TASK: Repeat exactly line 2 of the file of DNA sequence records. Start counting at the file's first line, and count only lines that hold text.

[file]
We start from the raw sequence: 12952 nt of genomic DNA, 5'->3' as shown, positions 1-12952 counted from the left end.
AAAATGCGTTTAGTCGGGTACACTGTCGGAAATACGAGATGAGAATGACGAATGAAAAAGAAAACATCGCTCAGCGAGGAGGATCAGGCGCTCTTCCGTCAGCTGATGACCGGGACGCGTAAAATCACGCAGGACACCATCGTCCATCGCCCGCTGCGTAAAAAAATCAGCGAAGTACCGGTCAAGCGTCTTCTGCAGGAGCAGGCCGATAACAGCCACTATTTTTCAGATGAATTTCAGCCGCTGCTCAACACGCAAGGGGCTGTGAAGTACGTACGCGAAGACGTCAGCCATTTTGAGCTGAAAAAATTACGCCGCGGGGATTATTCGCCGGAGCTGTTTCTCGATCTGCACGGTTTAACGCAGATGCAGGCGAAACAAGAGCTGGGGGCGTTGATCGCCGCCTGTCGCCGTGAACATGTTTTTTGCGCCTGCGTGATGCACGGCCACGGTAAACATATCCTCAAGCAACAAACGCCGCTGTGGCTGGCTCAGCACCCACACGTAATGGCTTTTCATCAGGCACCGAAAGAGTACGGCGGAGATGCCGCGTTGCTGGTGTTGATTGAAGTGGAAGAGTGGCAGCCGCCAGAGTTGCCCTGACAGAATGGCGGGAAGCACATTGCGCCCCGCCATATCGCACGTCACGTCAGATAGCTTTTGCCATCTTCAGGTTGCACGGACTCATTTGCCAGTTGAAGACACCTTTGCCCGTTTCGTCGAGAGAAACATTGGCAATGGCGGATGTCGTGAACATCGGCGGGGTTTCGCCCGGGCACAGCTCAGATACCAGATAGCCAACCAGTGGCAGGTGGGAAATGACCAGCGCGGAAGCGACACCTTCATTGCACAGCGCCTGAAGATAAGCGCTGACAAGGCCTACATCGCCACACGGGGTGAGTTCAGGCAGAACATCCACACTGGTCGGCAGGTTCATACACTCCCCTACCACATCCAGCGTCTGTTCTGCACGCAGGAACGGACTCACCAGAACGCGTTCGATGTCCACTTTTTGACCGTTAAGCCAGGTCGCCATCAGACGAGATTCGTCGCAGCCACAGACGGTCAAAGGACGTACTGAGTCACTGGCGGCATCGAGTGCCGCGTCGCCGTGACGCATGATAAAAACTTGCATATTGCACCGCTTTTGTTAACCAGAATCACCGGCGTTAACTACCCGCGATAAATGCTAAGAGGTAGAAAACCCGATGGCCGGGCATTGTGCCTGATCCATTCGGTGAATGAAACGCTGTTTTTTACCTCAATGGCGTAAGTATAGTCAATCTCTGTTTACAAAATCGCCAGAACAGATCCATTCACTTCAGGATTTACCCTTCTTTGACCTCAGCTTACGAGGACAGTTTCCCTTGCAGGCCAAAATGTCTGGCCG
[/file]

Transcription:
AAAATGCGTTTAGTCGGGTACACTGTCGGAAATACGAGATGAGAATGACGAATGAAAAAGAAAACATCGCTCAGCGAGGAGGATCAGGCGCTCTTCCGTCAGCTGATGACCGGGACGCGTAAAATCACGCAGGACACCATCGTCCATCGCCCGCTGCGTAAAAAAATCAGCGAAGTACCGGTCAAGCGTCTTCTGCAGGAGCAGGCCGATAACAGCCACTATTTTTCAGATGAATTTCAGCCGCTGCTCAACACGCAAGGGGCTGTGAAGTACGTACGCGAAGACGTCAGCCATTTTGAGCTGAAAAAATTACGCCGCGGGGATTATTCGCCGGAGCTGTTTCTCGATCTGCACGGTTTAACGCAGATGCAGGCGAAACAAGAGCTGGGGGCGTTGATCGCCGCCTGTCGCCGTGAACATGTTTTTTGCGCCTGCGTGATGCACGGCCACGGTAAACATATCCTCAAGCAACAAACGCCGCTGTGGCTGGCTCAGCACCCACACGTAATGGCTTTTCATCAGGCACCGAAAGAGTACGGCGGAGATGCCGCGTTGCTGGTGTTGATTGAAGTGGAAGAGTGGCAGCCGCCAGAGTTGCCCTGACAGAATGGCGGGAAGCACATTGCGCCCCGCCATATCGCACGTCACGTCAGATAGCTTTTGCCATCTTCAGGTTGCACGGACTCATTTGCCAGTTGAAGACACCTTTGCCCGTTTCGTCGAGAGAAACATTGGCAATGGCGGATGTCGTGAACATCGGCGGGGTTTCGCCCGGGCACAGCTCAGATACCAGATAGCCAACCAGTGGCAGGTGGGAAATGACCAGCGCGGAAGCGACACCTTCATTGCACAGCGCCTGAAGATAAGCGCTGACAAGGCCTACATCGCCACACGGGGTGAGTTCAGGCAGAACATCCACACTGGTCGGCAGGTTCATACACTCCCCTACCACATCCAGCGTCTGTTCTGCACGCAGGAACGGACTCACCAGAACGCGTTCGATGTCCACTTTTTGACCGTTAAGCCAGGTCGCCATCAGACGAGATTCGTCGCAGCCACAGACGGTCAAAGGACGTACTGAGTCACTGGCGGCATCGAGTGCCGCGTCGCCGTGACGCATGATAAAAACTTGCATATTGCACCGCTTTTGTTAACCAGAATCACCGGCGTTAACTACCCGCGATAAATGCTAAGAGGTAGAAAACCCGATGGCCGGGCATTGTGCCTGATCCATTCGGTGAATGAAACGCTGTTTTTTACCTCAATGGCGTAAGTATAGTCAATCTCTGTTTACAAAATCGCCAGAACAGATCCATTCACTTCAGGATTTACCCTTCTTTGACCTCAGCTTACGAGGACAGTTTCCCTTGCAGGCCAAAATGTCTGGCCG